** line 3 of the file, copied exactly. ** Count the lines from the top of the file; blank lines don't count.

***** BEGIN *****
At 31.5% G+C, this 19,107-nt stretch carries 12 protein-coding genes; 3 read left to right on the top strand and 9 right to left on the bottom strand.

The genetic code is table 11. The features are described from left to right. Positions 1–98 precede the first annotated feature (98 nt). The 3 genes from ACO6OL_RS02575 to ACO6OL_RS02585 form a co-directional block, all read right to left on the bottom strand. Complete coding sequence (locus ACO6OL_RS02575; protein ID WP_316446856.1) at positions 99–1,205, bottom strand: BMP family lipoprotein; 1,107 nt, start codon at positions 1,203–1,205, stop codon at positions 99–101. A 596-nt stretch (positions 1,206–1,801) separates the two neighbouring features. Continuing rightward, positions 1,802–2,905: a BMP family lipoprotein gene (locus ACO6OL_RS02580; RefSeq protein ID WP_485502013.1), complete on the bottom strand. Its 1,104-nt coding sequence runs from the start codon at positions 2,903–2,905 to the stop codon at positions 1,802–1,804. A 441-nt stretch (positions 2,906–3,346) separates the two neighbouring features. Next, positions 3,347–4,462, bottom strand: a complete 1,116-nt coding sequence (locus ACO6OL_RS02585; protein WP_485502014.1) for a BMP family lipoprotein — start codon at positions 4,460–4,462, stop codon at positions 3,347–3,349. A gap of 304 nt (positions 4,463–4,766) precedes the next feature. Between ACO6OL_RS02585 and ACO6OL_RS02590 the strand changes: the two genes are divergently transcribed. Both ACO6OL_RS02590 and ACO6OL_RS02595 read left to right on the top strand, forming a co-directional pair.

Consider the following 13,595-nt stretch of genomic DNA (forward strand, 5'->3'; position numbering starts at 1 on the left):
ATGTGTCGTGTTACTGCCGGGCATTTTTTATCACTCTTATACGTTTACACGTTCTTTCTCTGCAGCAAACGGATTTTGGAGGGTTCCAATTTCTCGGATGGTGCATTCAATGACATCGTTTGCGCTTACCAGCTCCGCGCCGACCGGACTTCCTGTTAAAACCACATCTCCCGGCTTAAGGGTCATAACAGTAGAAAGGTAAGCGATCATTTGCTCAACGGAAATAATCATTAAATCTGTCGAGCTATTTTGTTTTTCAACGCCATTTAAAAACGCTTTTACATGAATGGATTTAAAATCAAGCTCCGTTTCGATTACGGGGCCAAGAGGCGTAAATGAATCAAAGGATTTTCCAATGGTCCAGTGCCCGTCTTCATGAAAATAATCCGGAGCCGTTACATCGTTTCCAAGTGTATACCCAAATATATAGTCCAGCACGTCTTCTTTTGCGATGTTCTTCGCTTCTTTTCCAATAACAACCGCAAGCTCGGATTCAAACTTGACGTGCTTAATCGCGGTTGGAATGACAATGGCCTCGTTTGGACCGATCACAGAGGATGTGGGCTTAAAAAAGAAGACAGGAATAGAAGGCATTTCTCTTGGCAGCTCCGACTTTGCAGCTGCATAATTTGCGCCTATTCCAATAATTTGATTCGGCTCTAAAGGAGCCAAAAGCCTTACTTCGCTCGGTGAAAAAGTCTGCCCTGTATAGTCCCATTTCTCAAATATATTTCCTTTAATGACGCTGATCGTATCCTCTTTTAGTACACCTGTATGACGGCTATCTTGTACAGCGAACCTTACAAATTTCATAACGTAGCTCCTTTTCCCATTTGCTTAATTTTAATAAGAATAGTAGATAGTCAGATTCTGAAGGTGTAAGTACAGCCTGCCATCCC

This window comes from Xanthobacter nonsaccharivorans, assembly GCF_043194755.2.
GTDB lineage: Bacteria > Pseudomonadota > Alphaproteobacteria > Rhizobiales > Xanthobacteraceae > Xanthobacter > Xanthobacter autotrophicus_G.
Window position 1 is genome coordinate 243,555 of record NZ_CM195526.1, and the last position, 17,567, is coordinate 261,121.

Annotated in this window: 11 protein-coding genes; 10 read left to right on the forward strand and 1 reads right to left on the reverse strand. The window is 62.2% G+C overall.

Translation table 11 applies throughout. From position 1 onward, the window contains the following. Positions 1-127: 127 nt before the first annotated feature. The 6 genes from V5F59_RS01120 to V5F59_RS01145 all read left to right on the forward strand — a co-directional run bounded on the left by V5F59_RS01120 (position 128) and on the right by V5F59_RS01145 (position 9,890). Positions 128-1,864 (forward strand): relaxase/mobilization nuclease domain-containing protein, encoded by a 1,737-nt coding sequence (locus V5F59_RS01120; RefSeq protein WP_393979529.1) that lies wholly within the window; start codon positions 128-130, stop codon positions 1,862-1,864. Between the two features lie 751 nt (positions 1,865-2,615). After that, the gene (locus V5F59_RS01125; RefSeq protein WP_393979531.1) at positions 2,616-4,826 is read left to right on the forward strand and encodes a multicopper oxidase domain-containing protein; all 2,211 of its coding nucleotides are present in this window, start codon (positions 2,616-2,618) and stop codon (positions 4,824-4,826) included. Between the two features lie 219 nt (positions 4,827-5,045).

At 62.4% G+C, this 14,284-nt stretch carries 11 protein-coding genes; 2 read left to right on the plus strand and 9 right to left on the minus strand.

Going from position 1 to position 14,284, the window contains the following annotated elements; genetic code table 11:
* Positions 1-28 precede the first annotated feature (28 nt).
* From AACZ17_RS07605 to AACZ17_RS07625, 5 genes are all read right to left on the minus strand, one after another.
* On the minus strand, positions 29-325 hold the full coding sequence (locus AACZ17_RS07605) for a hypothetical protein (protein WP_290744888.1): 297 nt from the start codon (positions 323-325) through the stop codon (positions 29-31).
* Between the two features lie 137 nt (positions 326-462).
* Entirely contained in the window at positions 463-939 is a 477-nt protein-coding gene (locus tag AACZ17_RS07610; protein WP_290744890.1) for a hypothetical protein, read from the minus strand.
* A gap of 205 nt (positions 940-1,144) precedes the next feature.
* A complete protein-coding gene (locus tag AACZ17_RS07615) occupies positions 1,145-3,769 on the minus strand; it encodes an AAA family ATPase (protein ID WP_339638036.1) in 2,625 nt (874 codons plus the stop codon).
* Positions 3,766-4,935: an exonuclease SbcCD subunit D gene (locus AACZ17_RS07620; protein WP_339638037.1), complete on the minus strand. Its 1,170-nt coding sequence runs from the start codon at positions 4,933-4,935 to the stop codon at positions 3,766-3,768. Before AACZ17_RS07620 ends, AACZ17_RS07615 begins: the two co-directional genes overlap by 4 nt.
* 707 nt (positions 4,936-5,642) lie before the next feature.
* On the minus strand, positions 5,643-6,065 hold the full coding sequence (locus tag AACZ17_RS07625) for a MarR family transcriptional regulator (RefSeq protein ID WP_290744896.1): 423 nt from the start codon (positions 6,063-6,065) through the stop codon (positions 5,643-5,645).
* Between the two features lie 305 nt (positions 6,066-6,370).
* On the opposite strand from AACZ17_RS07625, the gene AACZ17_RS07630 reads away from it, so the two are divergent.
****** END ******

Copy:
Consider the following 13,595-nt stretch of genomic DNA (forward strand, 5'->3'; position numbering starts at 1 on the left):